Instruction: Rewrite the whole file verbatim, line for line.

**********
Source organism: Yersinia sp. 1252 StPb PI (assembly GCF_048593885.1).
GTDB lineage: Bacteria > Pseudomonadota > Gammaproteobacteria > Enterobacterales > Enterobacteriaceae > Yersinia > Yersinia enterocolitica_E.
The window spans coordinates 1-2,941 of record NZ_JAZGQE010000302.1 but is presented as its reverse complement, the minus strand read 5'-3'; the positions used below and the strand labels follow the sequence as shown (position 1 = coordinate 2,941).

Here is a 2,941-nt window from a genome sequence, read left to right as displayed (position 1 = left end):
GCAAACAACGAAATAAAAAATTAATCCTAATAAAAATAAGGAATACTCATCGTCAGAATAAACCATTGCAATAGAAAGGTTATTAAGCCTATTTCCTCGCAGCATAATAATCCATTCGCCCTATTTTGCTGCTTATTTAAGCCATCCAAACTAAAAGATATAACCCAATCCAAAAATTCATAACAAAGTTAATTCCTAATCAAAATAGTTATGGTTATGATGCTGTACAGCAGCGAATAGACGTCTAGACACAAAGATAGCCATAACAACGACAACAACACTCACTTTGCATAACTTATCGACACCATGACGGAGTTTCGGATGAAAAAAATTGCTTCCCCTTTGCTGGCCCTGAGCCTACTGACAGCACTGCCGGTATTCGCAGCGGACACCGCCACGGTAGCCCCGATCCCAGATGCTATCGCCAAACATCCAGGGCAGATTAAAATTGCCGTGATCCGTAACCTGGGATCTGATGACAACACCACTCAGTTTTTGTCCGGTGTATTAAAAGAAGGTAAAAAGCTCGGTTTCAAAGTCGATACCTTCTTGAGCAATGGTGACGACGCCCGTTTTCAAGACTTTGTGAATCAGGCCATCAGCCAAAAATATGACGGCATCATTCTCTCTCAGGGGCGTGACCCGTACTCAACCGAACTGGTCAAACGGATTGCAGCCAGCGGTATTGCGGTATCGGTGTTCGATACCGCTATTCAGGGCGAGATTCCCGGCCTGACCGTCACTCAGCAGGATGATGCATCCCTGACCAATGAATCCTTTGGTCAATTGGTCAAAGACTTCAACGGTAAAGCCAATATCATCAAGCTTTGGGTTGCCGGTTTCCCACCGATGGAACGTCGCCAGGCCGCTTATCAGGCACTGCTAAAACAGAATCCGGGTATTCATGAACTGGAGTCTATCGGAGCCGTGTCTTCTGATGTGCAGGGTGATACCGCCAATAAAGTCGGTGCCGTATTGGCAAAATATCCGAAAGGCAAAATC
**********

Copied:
Source organism: Yersinia sp. 1252 StPb PI (assembly GCF_048593885.1).
GTDB lineage: Bacteria > Pseudomonadota > Gammaproteobacteria > Enterobacterales > Enterobacteriaceae > Yersinia > Yersinia enterocolitica_E.
The window spans coordinates 1-2,941 of record NZ_JAZGQE010000302.1 but is presented as its reverse complement, the minus strand read 5'-3'; the positions used below and the strand labels follow the sequence as shown (position 1 = coordinate 2,941).

Here is a 2,941-nt window from a genome sequence, read left to right as displayed (position 1 = left end):
GCAAACAACGAAATAAAAAATTAATCCTAATAAAAATAAGGAATACTCATCGTCAGAATAAACCATTGCAATAGAAAGGTTATTAAGCCTATTTCCTCGCAGCATAATAATCCATTCGCCCTATTTTGCTGCTTATTTAAGCCATCCAAACTAAAAGATATAACCCAATCCAAAAATTCATAACAAAGTTAATTCCTAATCAAAATAGTTATGGTTATGATGCTGTACAGCAGCGAATAGACGTCTAGACACAAAGATAGCCATAACAACGACAACAACACTCACTTTGCATAACTTATCGACACCATGACGGAGTTTCGGATGAAAAAAATTGCTTCCCCTTTGCTGGCCCTGAGCCTACTGACAGCACTGCCGGTATTCGCAGCGGACACCGCCACGGTAGCCCCGATCCCAGATGCTATCGCCAAACATCCAGGGCAGATTAAAATTGCCGTGATCCGTAACCTGGGATCTGATGACAACACCACTCAGTTTTTGTCCGGTGTATTAAAAGAAGGTAAAAAGCTCGGTTTCAAAGTCGATACCTTCTTGAGCAATGGTGACGACGCCCGTTTTCAAGACTTTGTGAATCAGGCCATCAGCCAAAAATATGACGGCATCATTCTCTCTCAGGGGCGTGACCCGTACTCAACCGAACTGGTCAAACGGATTGCAGCCAGCGGTATTGCGGTATCGGTGTTCGATACCGCTATTCAGGGCGAGATTCCCGGCCTGACCGTCACTCAGCAGGATGATGCATCCCTGACCAATGAATCCTTTGGTCAATTGGTCAAAGACTTCAACGGTAAAGCCAATATCATCAAGCTTTGGGTTGCCGGTTTCCCACCGATGGAACGTCGCCAGGCCGCTTATCAGGCACTGCTAAAACAGAATCCGGGTATTCATGAACTGGAGTCTATCGGAGCCGTGTCTTCTGATGTGCAGGGTGATACCGCCAATAAAGTCGGTGCCGTATTGGCAAAATATCCGAAAGGCAAAATC